Also, we’re continuing to tell the individual stories of Detroit schools including this week’s story from a student who says her charter school promised art classes and college tours — then didn’t deliver. If you have a story to tell about Detroit schools or know someone who does, please let us know.

 

The new boss

  • The school board’s unanimous vote to select Vitti, the superintendent of Duval County Public Schools in Jacksonville, came after one member changed his no to a yes to show Vitti that he has the full support of the board.
  • The vote drew jeers from a heckler who was angry that the board had chosen a white man to lead the primarily African American school district. “You all know we’re black, right?” she shouted.
  • The selection of a white man for the job is bound to concern some parents in a city where most kids are poor and nonwhite, a Bridge Magazine reporter said during a radio broadcast. “There are parents who very understandably want someone in the role who understands the achievement gap,” she said. But she noted that Vitti’s wife his black and so are his four children. “He is like a lot of the parents in Detroit Public Schools in that he has the achievement gap living in his home,” she said.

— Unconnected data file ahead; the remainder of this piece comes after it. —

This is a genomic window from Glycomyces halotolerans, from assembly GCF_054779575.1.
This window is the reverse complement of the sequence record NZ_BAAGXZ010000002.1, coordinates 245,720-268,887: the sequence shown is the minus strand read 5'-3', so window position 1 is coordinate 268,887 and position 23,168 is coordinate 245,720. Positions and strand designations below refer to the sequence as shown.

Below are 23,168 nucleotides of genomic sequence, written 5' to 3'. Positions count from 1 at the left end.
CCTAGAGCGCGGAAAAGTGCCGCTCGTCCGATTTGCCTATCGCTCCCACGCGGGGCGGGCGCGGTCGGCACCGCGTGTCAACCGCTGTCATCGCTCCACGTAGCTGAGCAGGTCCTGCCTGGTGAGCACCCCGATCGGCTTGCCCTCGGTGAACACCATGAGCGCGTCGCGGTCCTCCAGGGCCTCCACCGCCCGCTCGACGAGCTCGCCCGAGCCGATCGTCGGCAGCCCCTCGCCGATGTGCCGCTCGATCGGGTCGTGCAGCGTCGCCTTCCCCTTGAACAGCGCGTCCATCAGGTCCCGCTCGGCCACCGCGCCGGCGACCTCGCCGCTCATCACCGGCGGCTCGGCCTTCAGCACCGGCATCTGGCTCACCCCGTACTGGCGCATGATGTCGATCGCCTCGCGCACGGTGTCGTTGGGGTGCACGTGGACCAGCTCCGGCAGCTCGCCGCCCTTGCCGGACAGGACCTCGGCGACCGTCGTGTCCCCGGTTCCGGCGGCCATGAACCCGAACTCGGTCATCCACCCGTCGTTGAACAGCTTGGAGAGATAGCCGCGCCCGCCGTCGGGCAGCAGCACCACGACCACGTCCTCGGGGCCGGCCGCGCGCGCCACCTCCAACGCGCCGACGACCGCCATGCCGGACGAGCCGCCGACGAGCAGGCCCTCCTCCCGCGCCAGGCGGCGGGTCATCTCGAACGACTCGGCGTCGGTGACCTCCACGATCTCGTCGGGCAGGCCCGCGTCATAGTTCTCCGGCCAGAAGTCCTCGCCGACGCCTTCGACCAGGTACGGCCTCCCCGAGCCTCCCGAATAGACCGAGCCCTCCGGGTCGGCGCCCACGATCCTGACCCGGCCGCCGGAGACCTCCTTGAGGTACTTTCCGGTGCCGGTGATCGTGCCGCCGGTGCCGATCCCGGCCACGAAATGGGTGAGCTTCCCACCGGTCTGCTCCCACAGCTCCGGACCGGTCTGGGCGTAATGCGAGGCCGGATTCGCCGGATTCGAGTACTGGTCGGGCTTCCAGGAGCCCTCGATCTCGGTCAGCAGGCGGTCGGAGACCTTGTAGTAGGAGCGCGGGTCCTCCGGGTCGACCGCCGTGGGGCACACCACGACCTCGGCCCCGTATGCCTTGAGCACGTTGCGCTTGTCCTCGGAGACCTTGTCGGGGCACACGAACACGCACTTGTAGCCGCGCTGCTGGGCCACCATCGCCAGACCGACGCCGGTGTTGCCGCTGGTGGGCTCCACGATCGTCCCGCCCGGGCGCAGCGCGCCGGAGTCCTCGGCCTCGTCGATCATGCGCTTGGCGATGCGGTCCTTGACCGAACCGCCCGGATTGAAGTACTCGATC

• The board now plans to negotiate a contract with Vitti — though those talks are on hold until at least Tuesday due to a legal challenge from activist who says the search process violated the law.
  • If Vitti formally accept the job, he’ll have a lot of work to do. Among things that Detroiters and educators say should be at the top of his list is addressing the disappointment of the community members who wanted Interim Superintendent Alycia Meriweather to get the job.
  • Once the news broke of Vitti’s selection, school board members in Duval County praised his track record in the Florida district. “I believe he can be very successful in Detroit,” one board member said. “I frankly think success in Detroit will really put him on a national stage. I’m excited about this opportunity for him and his career.”
  • A Detroit News columnist called him a “game changer,” adding: “He needs to be. Because it’s now or never” for Detroit schools.
  • Vitti beat out River Rouge superintendent Derrick Coleman who called Vitti a “great hire,” adding that he felt “almost a sense of relief” that he didn’t get the job. “It would have been extremely difficult to leave my current position,” he said.

 

In other Detroit news